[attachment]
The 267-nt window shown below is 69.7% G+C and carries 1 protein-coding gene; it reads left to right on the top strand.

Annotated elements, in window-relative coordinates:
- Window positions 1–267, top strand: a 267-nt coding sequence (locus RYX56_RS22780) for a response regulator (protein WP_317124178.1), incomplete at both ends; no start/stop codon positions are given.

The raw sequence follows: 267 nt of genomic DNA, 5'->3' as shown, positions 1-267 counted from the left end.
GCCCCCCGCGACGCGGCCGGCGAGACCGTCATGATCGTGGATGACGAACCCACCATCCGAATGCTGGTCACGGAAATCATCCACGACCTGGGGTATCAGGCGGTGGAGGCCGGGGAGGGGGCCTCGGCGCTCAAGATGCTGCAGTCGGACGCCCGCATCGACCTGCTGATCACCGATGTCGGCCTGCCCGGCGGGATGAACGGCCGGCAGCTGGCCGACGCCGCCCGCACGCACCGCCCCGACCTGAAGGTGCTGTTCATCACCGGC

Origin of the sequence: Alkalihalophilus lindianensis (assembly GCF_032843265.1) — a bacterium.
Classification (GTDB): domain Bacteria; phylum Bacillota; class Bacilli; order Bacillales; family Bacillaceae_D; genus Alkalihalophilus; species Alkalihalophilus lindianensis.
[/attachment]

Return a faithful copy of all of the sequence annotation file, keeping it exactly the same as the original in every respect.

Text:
The 267-nt window shown below is 69.7% G+C and carries 1 protein-coding gene; it reads left to right on the top strand.

Annotated elements, in window-relative coordinates:
- Window positions 1–267, top strand: a 267-nt coding sequence (locus RYX56_RS22780) for a response regulator (protein WP_317124178.1), incomplete at both ends; no start/stop codon positions are given.

The raw sequence follows: 267 nt of genomic DNA, 5'->3' as shown, positions 1-267 counted from the left end.
GCCCCCCGCGACGCGGCCGGCGAGACCGTCATGATCGTGGATGACGAACCCACCATCCGAATGCTGGTCACGGAAATCATCCACGACCTGGGGTATCAGGCGGTGGAGGCCGGGGAGGGGGCCTCGGCGCTCAAGATGCTGCAGTCGGACGCCCGCATCGACCTGCTGATCACCGATGTCGGCCTGCCCGGCGGGATGAACGGCCGGCAGCTGGCCGACGCCGCCCGCACGCACCGCCCCGACCTGAAGGTGCTGTTCATCACCGGC

Origin of the sequence: Alkalihalophilus lindianensis (assembly GCF_032843265.1) — a bacterium.
Classification (GTDB): domain Bacteria; phylum Bacillota; class Bacilli; order Bacillales; family Bacillaceae_D; genus Alkalihalophilus; species Alkalihalophilus lindianensis.